The “Send It” Mentality
Kincade Pavich // July 2, 2018
Kincade Pavich, Schweitzer Mountain Resort, Idaho
Every athlete in this world strives to progress. It’s natural to want to improve at whatever you do. With that said, there is a huge divider between action sports and all other sports in this world. It’s what I like to call the “Send It” mentality, and to be a good athlete in any action sport it’s an essential. Some people come by it naturally, some have to work for it, and some never acquire it. So what is it, and why is it so essential to action sports?
First, take a sport that doesn’t require the “Send It” mentality (SIM for short). Soccer is a good example. Soccer is an intense sport that requires persistence and dedication to become a good player. It requires strength, quick mindedness, and a tenacious personality to compete at a high level. What it does not require is immediate jumps in progression. With soccer, you practice and you improve. You practice more, and you improve even more. There is no point in the progression of a soccer player where a higher level of risk is immediately required to continue to improve. Soccer is a respectable sport with a lot of talented athletes, but it’s not a game that requires the SIM. It’s not an action sport.
Defined, the Send It Mentality is the ability to perform in situations that do require an immediately higher level of risk to continue progression. Take an action sport like freestyle skiing for example. There comes a point as a freestyle skier where you’re a capable and talented athlete, and it’s time to learn a backflip. The backflip is a trick that requires an immediate increase of risk and a high level of commitment to first learn. The difficulty lies in the unknown. While you believe you’re capable of the trick, there is no way to know unless you try. You could land on your neck, and that scares people. This is where the SIM comes into play.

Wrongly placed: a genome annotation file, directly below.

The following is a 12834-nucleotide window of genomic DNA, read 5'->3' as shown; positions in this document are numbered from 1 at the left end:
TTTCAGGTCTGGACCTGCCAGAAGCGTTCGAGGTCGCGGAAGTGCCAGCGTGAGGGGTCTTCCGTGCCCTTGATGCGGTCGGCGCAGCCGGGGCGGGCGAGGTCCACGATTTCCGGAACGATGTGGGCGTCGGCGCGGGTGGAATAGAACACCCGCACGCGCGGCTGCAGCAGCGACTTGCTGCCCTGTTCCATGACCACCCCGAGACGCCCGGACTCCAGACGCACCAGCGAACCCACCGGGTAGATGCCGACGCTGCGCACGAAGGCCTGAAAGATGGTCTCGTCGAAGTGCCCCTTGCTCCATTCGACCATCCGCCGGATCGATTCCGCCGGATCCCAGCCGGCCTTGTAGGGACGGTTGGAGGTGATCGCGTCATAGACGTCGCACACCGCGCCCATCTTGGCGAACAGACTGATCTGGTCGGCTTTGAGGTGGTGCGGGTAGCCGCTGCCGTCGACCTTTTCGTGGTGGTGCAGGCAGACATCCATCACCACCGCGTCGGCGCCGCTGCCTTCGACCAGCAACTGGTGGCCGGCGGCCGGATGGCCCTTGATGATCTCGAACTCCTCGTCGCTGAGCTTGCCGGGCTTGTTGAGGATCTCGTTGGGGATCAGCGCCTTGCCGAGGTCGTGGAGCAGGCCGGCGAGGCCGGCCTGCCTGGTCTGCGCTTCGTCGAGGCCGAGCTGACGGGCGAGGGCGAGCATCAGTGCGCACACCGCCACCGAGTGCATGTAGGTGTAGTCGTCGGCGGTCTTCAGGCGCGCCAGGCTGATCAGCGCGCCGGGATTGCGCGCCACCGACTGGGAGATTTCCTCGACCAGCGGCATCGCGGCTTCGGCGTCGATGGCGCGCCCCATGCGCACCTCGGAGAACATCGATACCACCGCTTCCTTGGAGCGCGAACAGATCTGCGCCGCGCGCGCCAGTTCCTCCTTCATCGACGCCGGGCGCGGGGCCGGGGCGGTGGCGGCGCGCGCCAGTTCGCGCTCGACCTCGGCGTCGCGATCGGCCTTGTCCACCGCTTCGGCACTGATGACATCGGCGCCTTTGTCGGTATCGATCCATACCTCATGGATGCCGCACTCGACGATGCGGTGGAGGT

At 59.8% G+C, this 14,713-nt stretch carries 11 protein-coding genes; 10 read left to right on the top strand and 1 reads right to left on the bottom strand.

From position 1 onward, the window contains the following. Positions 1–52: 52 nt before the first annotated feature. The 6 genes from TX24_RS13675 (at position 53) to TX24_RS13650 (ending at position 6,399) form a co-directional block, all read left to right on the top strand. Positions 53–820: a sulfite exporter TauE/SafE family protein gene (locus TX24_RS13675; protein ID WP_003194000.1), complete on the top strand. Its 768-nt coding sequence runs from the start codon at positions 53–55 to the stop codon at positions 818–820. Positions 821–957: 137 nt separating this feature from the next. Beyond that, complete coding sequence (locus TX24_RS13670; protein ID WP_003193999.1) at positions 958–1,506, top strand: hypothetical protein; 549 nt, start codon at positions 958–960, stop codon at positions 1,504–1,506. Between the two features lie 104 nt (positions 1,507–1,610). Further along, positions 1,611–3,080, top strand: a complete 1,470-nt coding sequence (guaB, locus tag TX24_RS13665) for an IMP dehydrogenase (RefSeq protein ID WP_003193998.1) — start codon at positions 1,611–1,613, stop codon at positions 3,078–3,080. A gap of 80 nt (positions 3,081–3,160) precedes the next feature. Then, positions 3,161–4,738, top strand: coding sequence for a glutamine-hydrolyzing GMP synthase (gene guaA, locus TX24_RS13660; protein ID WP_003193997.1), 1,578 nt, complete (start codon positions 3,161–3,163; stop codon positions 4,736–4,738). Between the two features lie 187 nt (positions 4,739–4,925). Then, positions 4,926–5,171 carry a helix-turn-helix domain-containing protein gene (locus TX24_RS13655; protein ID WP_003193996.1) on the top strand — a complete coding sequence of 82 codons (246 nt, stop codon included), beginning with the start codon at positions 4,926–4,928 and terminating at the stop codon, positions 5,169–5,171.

The SIM is essential to all action sports. While it may not come easy, the more you do the easier it gets. There are three keys to becoming a good action sports athlete:
- Knowing you’re ready to try something new
- Knowing you can commit to trying it
- Trusting your friends
From my experience, all 3 of these are essential. When you’re ready, you’re ready. Waiting does nothing. Get your head in the game and just do it. Be ready to commit despite the unknown or don’t do it. Commitment is everything. With commitment, risk is small. Without it, it’s probable. This is what makes action sports their own breed of sports – they require this ability that no other sport requires. The third point above is relevant for if you’re not entirely sure you’re ready to try something new. If you have friends in the sport who have watched your progression and truly know your level, they know what you’re capable of. If a friend you trust says you’re ready to backflip, believe them, picture it, and learn it. This is a tight knit community and friends will be one of the biggest motivators you have. Find a positive group of people to rip with and keep them close.
So you don’t have the SIM naturally and you’re having a hard time acquiring it. Your chest tightens up when you think about going upside down or doing a new trick, and you always bail or freeze up when it’s time to give it a go. This is most of the people in this world. That’s why most people aren’t good action sport athletes. Again – it’s a small, wild community. But let me tell you this – all it takes is one time. Beat that feeling one time. From there, it gets easier and easier. Your first invert will terrify you. You won’t know what it’s going to feel like or if it’s going to work. That’s the point. You will learn to love that feeling, and once you have confidence and the ability to commit it just keeps going. You learn one trick, and then another, and another, until you see a new trick in your head, put your head down, and try it. The SIM gets way more powerful the more you use it.
If you’re afraid of something, fall asleep picturing yourself stomping it. Wake up and go do it. Beat that feeling in your chest just once, and then you’ll be trying new tricks for years to come.